Stocks finished near session highs Monday as the latest economic updates painted a picture of a recovering manufacturing sector.
The Dow Jones industrial average rose 94.22 points, or 0.89%, to 10,678.14. The broader Standard & Poor's 500-stock index was up 11.03 points, to 0.96%, to 1,155.97. The tech-heavy Nasdaq composite index gained 27.98 points, or 1.38%, to 2,057.80.
The latest economic numbers seemed to encourage investors. The Institute of Supply Management manufacturing index came in at 61.4 in February, a touch lower than the consensus expectation of 62. The employment index rose to 56.3 -- a level not seen since 1987 -- from 52.9.
The rise may portend better employment data in the highly anticipated February employment report, which is due Friday. The report is expected to show a rise of 125,000 new jobs for the month.
The Commerce Department said consumer spending rose 0.4% in January after a 0.5% gain in December. Personal income inched up 0.2%. The increases were somewhat lower than expected on slowing auto sales.
Other data, though less influential, are due Tuesday -- on layoffs and vehicle sales.
"The bias toward 'upside surprises' and more favorable relative earnings growth among the more economically sensitive sectors leads us to conclude that a larger weighting should be given to these groups in the portfolio mix at this time," says Joseph Battipaglia, chief investment officer at Ryan Beck.
In company news Monday, federal investigators are probing whether Coca-Cola Co. (KO) overstated results for several years by inflating sales to a Japanese company, according to the Wall Street Journal.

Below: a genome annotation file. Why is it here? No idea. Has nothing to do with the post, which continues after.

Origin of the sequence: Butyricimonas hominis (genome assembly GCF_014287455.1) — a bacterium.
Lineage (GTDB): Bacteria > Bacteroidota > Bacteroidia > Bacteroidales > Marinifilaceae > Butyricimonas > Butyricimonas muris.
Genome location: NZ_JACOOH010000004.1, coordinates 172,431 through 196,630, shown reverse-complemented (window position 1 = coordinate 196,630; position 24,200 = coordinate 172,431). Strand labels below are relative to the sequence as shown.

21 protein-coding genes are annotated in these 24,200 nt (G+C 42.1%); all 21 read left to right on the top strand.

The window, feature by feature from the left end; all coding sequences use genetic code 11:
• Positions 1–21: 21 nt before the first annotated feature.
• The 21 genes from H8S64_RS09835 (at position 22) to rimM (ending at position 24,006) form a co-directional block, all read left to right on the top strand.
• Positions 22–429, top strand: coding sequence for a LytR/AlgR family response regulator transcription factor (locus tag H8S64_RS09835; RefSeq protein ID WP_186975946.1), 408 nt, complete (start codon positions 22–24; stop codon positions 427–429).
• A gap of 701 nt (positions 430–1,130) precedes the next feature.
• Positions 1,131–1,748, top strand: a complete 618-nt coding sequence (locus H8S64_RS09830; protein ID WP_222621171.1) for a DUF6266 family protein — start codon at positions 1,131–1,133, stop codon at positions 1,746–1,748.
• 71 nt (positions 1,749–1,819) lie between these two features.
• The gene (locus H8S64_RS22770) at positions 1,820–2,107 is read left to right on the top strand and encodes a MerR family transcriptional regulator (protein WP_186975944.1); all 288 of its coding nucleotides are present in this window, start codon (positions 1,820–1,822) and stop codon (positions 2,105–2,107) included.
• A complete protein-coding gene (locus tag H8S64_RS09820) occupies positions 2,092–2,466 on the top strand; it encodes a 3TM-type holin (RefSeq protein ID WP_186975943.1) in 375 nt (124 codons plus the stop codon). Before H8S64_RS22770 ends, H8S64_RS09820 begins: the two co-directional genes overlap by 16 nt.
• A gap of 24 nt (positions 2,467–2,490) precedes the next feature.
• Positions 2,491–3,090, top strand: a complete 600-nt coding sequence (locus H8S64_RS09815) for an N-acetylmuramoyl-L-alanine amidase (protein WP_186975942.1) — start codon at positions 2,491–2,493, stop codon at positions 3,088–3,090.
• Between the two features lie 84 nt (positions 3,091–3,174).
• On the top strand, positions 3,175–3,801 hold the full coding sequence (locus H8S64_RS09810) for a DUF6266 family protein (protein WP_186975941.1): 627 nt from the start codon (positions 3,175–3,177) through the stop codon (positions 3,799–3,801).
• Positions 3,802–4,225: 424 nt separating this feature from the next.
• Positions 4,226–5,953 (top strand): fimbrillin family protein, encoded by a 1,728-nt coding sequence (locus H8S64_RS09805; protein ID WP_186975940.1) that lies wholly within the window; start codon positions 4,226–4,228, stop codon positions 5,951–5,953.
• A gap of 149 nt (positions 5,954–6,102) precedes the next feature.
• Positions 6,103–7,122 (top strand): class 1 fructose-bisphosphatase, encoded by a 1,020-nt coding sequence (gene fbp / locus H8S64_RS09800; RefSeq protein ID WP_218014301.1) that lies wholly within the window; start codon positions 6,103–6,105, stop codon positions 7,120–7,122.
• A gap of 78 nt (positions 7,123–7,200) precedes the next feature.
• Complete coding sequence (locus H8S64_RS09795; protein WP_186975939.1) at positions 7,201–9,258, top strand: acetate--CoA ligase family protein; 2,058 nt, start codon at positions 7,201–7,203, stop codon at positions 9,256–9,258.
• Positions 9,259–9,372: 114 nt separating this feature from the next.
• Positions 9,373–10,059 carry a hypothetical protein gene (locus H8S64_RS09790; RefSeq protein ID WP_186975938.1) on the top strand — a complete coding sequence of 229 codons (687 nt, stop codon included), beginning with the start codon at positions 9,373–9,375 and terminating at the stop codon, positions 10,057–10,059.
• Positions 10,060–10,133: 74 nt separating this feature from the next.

Walt Disney's (DIS) annual meeting will be closely watched Monday. The fate of CEO Michael Eisner is in question.
British property firm Benchmark Group Plc said it was in talks with General Electric (GE) about a takeover bid for the company worth more than $500 million.
In technology news, before the open Monday JP Morgan cut its rating on Intel (INTC) on indications that sales of laptop computers were slowing. It also cuts its rating on Advanced Micro Devices (AMD) because of price pressures.
In other tech news, Sprint Corp. said it would combine its wireless tracking stock (PCS) with its wireline shares (FON) starting in April, making it easier to acquire rivals while protecting its wireless side from unwanted takeover bids.
Some biotech names were in the news Monday. Sepracor (SEPR) said over the weekend that it received conditional FDA approval for its sleep drug, Estorra, and would not need to conduct more clinical trials.
Medimmune (MEDI), maker of FluMist, said that results would fall well short of guidance as the company spends more on research and its partner Wyeth (WYE) considers backing out of the deal.
The earnings calendar this week is relatively light. On Tuesday, Acambis (ACAM), Biogen Idec (BIIB), BJ's Wholesale Club (BJ) and Foot Locker (FL) are due to report.
Treasuries finished lower in price following a rise in the employment measure of the ISM index. The bond market is also consolidating month-end gains and appears cautious ahead of a week packed with economic data.
European stock markets finished at 19-month highs as record profits from British bank HSBC fueled optimism for improving corporate earnings. Oil companies, telecoms and mining concerns led gains. London's Financial Times-Stock Exchange 100 index finished up 44.80 points, or 1%, to 4,537.
Germany's DAX index ended higher by 36.27 points, or 0.90%, to 4,054.43. In Paris, the CAC 40 gained 23.43 points, or 0.63%, to 3,748.87.
In Japan, markets finished at 20-month highs amid economic optimism. The Nikkei 225 index gained 229.2 points, or 2.08%, to 11,271.2. In Hong Kong, the Hang Seng index added 11.62 points, or 0.08%, to 13,918.65.